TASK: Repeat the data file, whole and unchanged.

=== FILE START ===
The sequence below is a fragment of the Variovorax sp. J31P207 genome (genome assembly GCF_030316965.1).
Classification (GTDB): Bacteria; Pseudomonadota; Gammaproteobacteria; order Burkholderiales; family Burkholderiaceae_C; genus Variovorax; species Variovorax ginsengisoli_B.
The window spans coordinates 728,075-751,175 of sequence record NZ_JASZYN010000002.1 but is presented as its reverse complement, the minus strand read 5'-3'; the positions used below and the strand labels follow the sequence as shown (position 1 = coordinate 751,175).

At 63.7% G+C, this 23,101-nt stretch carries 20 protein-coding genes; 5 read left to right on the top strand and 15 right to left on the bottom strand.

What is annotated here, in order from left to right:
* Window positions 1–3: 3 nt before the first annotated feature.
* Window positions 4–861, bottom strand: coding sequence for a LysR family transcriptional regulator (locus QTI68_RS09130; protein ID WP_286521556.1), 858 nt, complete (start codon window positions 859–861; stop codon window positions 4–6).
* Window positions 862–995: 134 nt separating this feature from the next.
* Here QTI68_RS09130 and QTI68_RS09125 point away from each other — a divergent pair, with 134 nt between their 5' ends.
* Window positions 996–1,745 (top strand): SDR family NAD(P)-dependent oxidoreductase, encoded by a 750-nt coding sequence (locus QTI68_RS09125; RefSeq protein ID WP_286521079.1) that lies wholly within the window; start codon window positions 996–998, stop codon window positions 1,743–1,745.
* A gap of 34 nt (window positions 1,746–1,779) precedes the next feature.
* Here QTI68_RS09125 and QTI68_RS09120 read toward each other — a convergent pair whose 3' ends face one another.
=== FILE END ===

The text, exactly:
The sequence below is a fragment of the Variovorax sp. J31P207 genome (genome assembly GCF_030316965.1).
Classification (GTDB): Bacteria; Pseudomonadota; Gammaproteobacteria; order Burkholderiales; family Burkholderiaceae_C; genus Variovorax; species Variovorax ginsengisoli_B.
The window spans coordinates 728,075-751,175 of sequence record NZ_JASZYN010000002.1 but is presented as its reverse complement, the minus strand read 5'-3'; the positions used below and the strand labels follow the sequence as shown (position 1 = coordinate 751,175).

At 63.7% G+C, this 23,101-nt stretch carries 20 protein-coding genes; 5 read left to right on the top strand and 15 right to left on the bottom strand.

What is annotated here, in order from left to right:
* Window positions 1–3: 3 nt before the first annotated feature.
* Window positions 4–861, bottom strand: coding sequence for a LysR family transcriptional regulator (locus QTI68_RS09130; protein ID WP_286521556.1), 858 nt, complete (start codon window positions 859–861; stop codon window positions 4–6).
* Window positions 862–995: 134 nt separating this feature from the next.
* Here QTI68_RS09130 and QTI68_RS09125 point away from each other — a divergent pair, with 134 nt between their 5' ends.
* Window positions 996–1,745 (top strand): SDR family NAD(P)-dependent oxidoreductase, encoded by a 750-nt coding sequence (locus QTI68_RS09125; RefSeq protein ID WP_286521079.1) that lies wholly within the window; start codon window positions 996–998, stop codon window positions 1,743–1,745.
* A gap of 34 nt (window positions 1,746–1,779) precedes the next feature.
* Here QTI68_RS09125 and QTI68_RS09120 read toward each other — a convergent pair whose 3' ends face one another.